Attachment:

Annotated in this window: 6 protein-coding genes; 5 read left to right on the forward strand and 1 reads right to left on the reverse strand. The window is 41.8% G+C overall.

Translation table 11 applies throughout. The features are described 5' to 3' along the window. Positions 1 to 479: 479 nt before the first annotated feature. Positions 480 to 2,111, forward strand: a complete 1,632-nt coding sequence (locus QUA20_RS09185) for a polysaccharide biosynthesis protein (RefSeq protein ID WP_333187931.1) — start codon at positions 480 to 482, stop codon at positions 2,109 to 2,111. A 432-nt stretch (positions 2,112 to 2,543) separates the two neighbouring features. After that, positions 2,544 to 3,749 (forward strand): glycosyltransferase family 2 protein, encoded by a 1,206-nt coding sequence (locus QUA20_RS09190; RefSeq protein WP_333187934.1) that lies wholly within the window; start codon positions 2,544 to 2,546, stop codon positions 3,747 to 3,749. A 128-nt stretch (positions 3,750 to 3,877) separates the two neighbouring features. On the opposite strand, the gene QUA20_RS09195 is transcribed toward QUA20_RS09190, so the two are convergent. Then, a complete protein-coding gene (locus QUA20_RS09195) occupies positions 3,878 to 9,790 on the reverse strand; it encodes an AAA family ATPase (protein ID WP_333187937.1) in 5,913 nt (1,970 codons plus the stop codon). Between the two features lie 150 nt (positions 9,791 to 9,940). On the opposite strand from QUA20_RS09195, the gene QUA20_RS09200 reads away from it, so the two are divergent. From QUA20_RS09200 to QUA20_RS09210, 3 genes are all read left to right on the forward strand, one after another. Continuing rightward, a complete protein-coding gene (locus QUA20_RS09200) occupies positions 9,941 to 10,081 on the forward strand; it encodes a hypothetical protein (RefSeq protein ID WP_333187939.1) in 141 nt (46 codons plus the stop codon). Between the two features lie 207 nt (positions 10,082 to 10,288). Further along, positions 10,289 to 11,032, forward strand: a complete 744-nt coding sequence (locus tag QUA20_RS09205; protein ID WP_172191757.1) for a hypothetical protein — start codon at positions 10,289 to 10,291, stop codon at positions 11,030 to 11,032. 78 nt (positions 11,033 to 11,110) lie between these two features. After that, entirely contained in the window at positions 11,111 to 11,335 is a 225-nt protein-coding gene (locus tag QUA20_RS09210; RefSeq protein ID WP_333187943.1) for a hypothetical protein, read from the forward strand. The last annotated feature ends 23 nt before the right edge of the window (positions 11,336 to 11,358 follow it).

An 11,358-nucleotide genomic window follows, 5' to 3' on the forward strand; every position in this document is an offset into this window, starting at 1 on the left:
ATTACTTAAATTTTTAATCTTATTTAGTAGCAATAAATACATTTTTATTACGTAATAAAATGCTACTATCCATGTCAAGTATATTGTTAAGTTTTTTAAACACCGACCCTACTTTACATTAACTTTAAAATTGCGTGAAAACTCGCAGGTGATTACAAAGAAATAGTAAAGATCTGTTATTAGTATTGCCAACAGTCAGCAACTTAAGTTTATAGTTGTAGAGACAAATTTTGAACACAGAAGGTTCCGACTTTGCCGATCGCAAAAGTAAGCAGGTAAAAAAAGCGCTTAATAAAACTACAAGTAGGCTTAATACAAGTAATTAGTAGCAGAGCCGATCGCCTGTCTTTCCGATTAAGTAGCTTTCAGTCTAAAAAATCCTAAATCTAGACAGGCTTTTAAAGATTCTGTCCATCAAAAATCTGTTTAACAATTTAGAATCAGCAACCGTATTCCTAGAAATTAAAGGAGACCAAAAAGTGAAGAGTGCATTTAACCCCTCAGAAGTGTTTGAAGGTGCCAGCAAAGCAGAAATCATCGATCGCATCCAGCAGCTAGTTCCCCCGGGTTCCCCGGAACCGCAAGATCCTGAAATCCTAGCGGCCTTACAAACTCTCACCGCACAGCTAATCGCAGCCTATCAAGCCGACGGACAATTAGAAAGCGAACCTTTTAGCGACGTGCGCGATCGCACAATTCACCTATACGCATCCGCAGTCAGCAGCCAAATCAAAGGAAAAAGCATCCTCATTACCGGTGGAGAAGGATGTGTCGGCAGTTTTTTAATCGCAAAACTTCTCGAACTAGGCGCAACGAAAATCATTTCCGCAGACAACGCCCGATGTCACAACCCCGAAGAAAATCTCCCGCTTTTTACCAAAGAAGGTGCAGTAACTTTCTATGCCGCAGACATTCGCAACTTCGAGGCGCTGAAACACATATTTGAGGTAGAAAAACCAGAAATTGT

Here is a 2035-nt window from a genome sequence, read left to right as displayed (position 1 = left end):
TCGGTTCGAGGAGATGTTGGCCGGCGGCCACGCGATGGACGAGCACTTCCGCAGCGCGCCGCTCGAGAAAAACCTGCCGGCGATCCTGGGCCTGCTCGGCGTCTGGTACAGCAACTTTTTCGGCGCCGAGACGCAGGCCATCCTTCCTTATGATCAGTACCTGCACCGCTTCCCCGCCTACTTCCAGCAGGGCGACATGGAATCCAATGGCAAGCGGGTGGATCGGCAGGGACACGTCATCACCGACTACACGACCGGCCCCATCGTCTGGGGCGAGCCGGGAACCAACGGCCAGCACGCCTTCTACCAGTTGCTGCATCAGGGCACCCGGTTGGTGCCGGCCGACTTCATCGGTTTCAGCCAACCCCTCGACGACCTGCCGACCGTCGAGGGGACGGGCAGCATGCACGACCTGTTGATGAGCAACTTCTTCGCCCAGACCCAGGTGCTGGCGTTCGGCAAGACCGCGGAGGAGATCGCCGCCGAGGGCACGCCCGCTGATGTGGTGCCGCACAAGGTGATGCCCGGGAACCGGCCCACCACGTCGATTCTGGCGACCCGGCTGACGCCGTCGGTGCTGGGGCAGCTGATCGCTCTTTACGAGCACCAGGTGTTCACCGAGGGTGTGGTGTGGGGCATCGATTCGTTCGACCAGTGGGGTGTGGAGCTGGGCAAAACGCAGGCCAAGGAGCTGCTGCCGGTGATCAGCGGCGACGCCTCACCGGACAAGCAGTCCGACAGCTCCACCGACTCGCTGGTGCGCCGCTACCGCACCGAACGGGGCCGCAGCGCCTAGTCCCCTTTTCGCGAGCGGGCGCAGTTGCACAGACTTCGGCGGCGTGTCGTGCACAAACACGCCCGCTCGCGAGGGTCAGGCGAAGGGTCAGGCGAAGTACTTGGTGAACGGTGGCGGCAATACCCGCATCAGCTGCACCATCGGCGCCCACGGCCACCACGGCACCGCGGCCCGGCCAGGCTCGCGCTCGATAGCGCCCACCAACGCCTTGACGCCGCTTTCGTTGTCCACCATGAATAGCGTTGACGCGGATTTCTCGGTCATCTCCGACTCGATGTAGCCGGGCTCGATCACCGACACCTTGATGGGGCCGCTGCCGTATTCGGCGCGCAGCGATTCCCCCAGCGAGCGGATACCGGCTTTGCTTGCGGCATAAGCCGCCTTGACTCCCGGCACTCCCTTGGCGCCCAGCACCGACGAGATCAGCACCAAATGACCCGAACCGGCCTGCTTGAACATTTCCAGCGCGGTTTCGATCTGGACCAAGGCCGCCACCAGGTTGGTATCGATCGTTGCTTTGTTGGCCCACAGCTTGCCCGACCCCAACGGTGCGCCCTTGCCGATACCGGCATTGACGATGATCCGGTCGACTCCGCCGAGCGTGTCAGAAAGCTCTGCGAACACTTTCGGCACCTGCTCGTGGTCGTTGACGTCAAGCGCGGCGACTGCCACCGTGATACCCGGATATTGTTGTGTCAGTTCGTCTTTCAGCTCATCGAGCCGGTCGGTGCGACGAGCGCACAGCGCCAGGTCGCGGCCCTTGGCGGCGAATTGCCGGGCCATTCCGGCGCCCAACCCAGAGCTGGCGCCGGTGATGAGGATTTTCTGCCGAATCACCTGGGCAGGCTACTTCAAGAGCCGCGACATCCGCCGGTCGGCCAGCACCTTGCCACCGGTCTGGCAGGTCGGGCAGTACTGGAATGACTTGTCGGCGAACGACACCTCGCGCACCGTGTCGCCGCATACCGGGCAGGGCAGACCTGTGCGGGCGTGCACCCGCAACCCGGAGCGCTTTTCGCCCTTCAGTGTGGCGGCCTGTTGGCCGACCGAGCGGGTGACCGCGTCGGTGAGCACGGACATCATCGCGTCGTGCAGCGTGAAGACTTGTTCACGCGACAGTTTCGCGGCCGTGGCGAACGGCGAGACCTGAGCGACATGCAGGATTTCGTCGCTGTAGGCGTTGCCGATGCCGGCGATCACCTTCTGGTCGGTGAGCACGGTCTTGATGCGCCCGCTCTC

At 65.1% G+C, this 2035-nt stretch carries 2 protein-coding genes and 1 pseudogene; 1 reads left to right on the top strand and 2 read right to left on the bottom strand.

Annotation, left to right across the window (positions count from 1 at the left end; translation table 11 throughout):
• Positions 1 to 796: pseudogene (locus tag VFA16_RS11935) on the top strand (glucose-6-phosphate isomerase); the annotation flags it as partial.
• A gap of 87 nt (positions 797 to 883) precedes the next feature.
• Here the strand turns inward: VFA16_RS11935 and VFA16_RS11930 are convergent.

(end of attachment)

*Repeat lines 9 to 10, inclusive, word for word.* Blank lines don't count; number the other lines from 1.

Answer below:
• Positions 1 to 796: pseudogene (locus tag VFA16_RS11935) on the top strand (glucose-6-phosphate isomerase); the annotation flags it as partial.
• A gap of 87 nt (positions 797 to 883) precedes the next feature.